A film about Whitney Houston starring Naomi Ackie called I Wanna Dance with Somebody. The production was written by Anthony McCarten, who also wrote the script for the biopic about the Queen singer, and directed by Kasi Lemmons, who made Harriet. The film will also be released in the US in the run-up to Oscar season in December. And the good news is that the rights to the Houston legacy have also been acquired by the producer, so the original music could be used. It has to be said that in recent years we’ve been getting a succession of serious biopics about great musicians… whether the next one will be I Wanna Dance with Somebody remains to be seen, but in the meantime here are some of the best of the 2000s.
Although 8 Mile (2002) can’t be called a definite biopic, it was certainly an interesting first entry in the genre and we can’t pass it by. Perhaps it’s not too surprising that Hollywood producers saw potential in Eminem’s life and were quick to exploit it. But no one expected the rapper to find himself on the silver screen so quickly, where he would find his footing, and Eminem would steal the show from the likes of the bloody professional Kim Basinger and the late Britany Murphy!
Walk the Line (2005) centres on Johnny Cash and his country singer lover June Carter. Joaqin Phoenix and Reese Witherspoon sing the well-known songs themselves, and both shine as the two legendary musicians. Witherspoon won an Oscar for her performance, Phoenix “only” a nomination, and had to wait until The Joker to get a statuette.
Edith Piaf’s name probably needs little introduction. But few people know the personal drama behind the French chanson queen’s glamour. Her parents were alcoholics and she was raised by her grandmother, who ran a brothel. Later, her father took her in. She sang and begged on the streets, and it was Louis Leplée, the director of a Parisian variety show, who noticed the fragile creature, gave her the name Piaf, meaning ‘sparrow’, and opened the way to the world stage. In just a few years, the whole world was at Piaf’s feet, until then penniless. Piaf (2007) won two Oscars, one for star Marion Cotillard in a distorted, unforgettable masked portrayal of the French legend.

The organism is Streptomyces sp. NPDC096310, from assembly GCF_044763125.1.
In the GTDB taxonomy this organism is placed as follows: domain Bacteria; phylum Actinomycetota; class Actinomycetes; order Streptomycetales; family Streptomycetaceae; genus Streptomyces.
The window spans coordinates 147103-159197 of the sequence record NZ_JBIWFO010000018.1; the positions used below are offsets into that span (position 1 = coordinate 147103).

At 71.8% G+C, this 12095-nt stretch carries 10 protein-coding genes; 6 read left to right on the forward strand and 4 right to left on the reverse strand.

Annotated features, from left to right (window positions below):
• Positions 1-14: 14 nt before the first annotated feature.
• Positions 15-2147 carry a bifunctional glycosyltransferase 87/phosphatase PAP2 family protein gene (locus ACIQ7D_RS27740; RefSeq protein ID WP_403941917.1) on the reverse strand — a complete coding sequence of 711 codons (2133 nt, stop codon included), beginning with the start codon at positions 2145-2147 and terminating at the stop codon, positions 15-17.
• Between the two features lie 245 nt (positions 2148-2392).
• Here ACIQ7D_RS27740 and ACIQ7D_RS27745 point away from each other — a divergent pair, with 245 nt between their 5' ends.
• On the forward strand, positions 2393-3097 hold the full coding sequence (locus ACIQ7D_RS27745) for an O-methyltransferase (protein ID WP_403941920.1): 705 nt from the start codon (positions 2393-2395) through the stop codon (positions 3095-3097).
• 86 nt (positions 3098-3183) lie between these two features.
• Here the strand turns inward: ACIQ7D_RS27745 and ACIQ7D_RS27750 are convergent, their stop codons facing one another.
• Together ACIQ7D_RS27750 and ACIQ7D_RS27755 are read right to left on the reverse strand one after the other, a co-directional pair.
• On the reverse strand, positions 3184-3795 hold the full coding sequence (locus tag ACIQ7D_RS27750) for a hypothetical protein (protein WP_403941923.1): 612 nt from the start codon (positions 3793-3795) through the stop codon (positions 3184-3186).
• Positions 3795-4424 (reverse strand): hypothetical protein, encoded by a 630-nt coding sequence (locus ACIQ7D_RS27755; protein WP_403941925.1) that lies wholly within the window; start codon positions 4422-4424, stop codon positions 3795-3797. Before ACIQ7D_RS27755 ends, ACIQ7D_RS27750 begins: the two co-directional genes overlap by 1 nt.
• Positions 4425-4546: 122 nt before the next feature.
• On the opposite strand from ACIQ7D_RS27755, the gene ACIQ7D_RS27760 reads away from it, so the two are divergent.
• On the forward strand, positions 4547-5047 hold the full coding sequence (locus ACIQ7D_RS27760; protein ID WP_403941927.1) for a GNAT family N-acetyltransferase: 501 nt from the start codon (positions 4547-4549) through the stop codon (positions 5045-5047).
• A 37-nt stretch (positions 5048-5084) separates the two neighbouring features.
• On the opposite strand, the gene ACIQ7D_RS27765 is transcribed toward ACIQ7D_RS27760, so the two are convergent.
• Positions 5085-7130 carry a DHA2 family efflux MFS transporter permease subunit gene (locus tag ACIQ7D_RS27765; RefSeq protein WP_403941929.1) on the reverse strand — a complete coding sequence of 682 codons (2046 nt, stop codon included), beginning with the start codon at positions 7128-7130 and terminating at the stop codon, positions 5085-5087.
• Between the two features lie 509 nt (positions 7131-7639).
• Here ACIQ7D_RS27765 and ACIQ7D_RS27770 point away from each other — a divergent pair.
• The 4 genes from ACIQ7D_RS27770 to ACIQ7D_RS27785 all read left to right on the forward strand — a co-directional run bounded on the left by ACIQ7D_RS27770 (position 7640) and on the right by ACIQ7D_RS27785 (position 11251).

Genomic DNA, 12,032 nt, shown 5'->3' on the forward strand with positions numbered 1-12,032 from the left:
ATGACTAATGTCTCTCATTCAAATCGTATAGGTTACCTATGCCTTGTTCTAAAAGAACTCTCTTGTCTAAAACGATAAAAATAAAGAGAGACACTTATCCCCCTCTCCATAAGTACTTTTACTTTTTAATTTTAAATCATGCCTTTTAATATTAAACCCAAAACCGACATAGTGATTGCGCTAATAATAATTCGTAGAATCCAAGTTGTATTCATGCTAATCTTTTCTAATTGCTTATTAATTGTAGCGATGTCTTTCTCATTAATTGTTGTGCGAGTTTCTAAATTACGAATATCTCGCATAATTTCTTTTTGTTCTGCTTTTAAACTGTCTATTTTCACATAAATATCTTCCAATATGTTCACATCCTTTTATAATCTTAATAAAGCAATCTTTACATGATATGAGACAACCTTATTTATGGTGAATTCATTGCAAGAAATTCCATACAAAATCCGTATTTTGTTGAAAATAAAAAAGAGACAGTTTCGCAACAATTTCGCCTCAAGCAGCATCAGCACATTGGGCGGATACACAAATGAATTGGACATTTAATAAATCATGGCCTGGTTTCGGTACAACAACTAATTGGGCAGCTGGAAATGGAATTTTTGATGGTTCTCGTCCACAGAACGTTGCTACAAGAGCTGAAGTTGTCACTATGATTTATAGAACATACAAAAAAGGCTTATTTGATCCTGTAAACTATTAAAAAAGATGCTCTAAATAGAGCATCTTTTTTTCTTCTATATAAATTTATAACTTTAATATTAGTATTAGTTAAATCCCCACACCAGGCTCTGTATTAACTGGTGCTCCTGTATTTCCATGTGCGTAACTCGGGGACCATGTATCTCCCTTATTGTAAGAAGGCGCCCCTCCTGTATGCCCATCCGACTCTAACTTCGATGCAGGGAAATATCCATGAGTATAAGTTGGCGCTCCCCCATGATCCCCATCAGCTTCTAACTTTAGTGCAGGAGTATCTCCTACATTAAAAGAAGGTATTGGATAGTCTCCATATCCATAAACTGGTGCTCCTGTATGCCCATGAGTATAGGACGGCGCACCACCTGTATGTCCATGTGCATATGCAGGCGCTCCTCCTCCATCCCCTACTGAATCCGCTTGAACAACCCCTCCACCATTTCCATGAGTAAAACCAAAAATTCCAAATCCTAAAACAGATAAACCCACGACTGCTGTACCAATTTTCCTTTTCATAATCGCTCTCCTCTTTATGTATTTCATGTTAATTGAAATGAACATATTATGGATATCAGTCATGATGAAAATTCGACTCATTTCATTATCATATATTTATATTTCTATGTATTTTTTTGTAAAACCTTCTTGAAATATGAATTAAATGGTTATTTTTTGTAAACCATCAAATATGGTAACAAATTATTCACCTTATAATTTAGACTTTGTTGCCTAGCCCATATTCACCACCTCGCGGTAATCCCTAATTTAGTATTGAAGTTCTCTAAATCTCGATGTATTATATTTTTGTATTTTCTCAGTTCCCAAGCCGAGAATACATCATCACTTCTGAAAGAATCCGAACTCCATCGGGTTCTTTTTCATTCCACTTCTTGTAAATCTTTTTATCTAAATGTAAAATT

We don’t usually expect a biopic to be experimental, as the genre has a rather delicate relationship with reality, and an even more delicate relationship with the celebrity’s fan base. In the case of a portrait film, therefore, there is rarely an opening for creative creativity and innovation. Well, I’m Not There – The Life of Bob Dylan (2007) is a notable exception. Todd Haynes brings the American legend’s face to life with the help of six different actors – sorry, one of them actress Cate Blanchett – none of whom happens to be called Bob Dylan.
N.W.A. (N***** Wit Attitude), which was launched in the late eighties, is as inescapable in the hip-hop genre as, for example, Elvis Presley’s work is in rock and roll. It was only a matter of time before their story would make it to the big screen, but few expected that Straight Outta Compton (2015), a movie about the cult band, would eventually transcend the average music career drama. It’s a niche, fast-paced film that not only provides perfect entertainment, but also makes you think and gives an authentic portrait of early nineties America.
Taron Egerton stars in this grandiose, insanely glamorous, grand-scale biopic of Elton John. Rocketman (2019) follows the story of Reginald Kenneth Dwight, or Elton John as he is now known to everyone, as he goes from complete obscurity to becoming one of the greatest singer-songwriters of his generation. Thrown aside by his father and neglected by his mother, Elton John embarks on a journey from the Royal Academy of Music to global stardom. But it was by no means a smooth road… The seventies raged on, and a lot of alcohol and even more drugs crossed the singer’s path, who also had to deal with anger management issues and acceptance of his sexuality. Rocketman is a perfect example of how one goes from self-destruction to self-love.